What’ll You Have, America?
By Poppy Milliken
Posted in The Field Guide to Drinking in America, on March 08, 2015
Here at Overcup Press we select our titles using a variety of criteria, but one question we always ask ourselves is: Does this actually need to be a book? Do people need it? Does this contribute anything new to our culture? Can we bring design elements to it that will make it exciting and fun? The answer for this book time after time was yes, yes, yes.
The interior of a liquor store in Breckenridge, Colorado.
Why did this need to be a book?
- America’s drinking laws are confusing and often change by simply crossing a bridge between one state and the next. But our readers don’t need to know simply when last call is in Oregon. They can ask Siri that. Our goal was to create a lens for the entire country to be seen in terms of its parts—and that lens was alcohol. It was no small task, partly because it’s such a large country. Every time we made a decision to include a new dimension to the book, we had to include it fifty-one times. Occasionally, It was difficult to see the forest for the trees because the level of detail was so extreme, but in the end what emerged was a picture of America that was surprising, new, and utterly fascinating.
- Drinking and traveling go hand in hand. And these days, more and more people are traveling to drink. Checking out local breweries, spending time in wine country, or hitting a spirits trail is increasingly becoming the reason to travel. We aren’t just a nation ruled by big beer and California wine anymore. So, as Americans get more interested in locally produced products and regional favorites, it’s inevitable that they are going to have questions about the rules and laws for consumption. They are also sure to be curious about the local history as well because drinking and thinking also go hand in hand.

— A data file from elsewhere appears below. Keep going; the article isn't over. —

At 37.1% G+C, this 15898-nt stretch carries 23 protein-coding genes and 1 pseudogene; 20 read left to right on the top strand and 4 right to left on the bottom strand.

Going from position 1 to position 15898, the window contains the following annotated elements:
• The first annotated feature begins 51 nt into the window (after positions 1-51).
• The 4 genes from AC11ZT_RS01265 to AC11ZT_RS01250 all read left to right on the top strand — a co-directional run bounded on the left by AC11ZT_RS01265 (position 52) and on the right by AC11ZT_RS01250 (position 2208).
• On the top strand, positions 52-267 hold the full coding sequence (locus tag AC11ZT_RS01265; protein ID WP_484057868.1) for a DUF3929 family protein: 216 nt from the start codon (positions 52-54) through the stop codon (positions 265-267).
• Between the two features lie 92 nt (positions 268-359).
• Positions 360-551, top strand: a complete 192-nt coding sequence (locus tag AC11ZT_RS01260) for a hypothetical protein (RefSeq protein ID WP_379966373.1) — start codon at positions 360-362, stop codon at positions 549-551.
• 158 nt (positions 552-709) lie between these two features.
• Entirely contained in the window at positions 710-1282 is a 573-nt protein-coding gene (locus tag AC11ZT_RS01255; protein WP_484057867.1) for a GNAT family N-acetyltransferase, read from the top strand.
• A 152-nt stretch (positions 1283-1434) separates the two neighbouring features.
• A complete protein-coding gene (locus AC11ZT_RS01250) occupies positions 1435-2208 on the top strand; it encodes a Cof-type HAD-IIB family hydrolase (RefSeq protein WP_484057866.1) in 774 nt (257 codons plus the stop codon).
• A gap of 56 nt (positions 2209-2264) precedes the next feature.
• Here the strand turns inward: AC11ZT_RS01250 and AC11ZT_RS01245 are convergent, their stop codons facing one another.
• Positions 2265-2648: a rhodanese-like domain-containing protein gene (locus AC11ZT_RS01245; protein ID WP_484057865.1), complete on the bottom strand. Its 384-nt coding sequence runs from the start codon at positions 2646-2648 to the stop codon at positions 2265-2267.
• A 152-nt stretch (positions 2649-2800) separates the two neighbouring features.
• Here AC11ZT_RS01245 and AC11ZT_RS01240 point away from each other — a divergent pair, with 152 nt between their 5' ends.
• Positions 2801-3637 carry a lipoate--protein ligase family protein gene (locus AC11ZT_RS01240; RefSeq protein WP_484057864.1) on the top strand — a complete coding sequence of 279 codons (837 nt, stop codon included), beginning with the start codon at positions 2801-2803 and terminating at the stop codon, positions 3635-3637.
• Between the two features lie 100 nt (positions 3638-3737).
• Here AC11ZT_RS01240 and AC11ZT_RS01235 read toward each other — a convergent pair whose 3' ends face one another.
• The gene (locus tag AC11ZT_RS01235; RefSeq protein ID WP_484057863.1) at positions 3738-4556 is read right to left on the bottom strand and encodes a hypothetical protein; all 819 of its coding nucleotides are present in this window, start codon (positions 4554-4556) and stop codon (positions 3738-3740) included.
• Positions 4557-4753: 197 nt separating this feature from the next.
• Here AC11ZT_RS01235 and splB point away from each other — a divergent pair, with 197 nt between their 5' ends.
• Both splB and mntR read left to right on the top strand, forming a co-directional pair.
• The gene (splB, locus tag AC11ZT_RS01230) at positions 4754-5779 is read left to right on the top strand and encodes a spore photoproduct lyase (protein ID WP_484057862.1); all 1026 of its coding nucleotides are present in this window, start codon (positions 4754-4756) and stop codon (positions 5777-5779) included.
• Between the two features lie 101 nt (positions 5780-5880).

- There’s no other book targeted to consumers on this subject. The regulations found in the Field Guide are typically geared toward the alcohol industry. The history is often presented as just that, without acknowledging how the past affects the present—at least in terms of drinking culture. What The Field Guide to Drinking in America does is present the two in a fun and informative way for anyone who’s curious about where, when, and how America enjoys its alcohol.
So here you go, America! A new type of field guide for you. One you might not even have known you needed, but now that it’s here, one you won’t be able to do without. Cheers!
Patrick McDonald is the founder of Overcup Press, publisher of The Field Guide to Drinking in America. To learn more about Overcup's other titles, visit the Overcup website.